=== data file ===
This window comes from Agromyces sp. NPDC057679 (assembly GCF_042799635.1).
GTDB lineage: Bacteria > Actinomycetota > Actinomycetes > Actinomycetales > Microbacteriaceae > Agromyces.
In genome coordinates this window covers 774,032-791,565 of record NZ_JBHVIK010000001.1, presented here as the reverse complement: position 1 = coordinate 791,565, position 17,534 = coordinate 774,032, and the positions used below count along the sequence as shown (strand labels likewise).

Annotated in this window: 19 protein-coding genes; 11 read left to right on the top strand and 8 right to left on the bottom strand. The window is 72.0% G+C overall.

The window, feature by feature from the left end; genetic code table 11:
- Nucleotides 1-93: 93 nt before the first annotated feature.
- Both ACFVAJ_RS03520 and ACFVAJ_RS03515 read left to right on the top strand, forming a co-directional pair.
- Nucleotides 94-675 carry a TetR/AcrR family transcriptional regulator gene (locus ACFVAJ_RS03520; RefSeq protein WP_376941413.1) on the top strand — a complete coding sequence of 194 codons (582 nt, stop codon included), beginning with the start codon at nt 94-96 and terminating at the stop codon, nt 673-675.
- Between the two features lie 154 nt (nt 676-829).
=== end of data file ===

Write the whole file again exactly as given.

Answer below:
This window comes from Agromyces sp. NPDC057679 (assembly GCF_042799635.1).
GTDB lineage: Bacteria > Actinomycetota > Actinomycetes > Actinomycetales > Microbacteriaceae > Agromyces.
In genome coordinates this window covers 774,032-791,565 of record NZ_JBHVIK010000001.1, presented here as the reverse complement: position 1 = coordinate 791,565, position 17,534 = coordinate 774,032, and the positions used below count along the sequence as shown (strand labels likewise).

Annotated in this window: 19 protein-coding genes; 11 read left to right on the top strand and 8 right to left on the bottom strand. The window is 72.0% G+C overall.

The window, feature by feature from the left end; genetic code table 11:
- Nucleotides 1-93: 93 nt before the first annotated feature.
- Both ACFVAJ_RS03520 and ACFVAJ_RS03515 read left to right on the top strand, forming a co-directional pair.
- Nucleotides 94-675 carry a TetR/AcrR family transcriptional regulator gene (locus ACFVAJ_RS03520; RefSeq protein WP_376941413.1) on the top strand — a complete coding sequence of 194 codons (582 nt, stop codon included), beginning with the start codon at nt 94-96 and terminating at the stop codon, nt 673-675.
- Between the two features lie 154 nt (nt 676-829).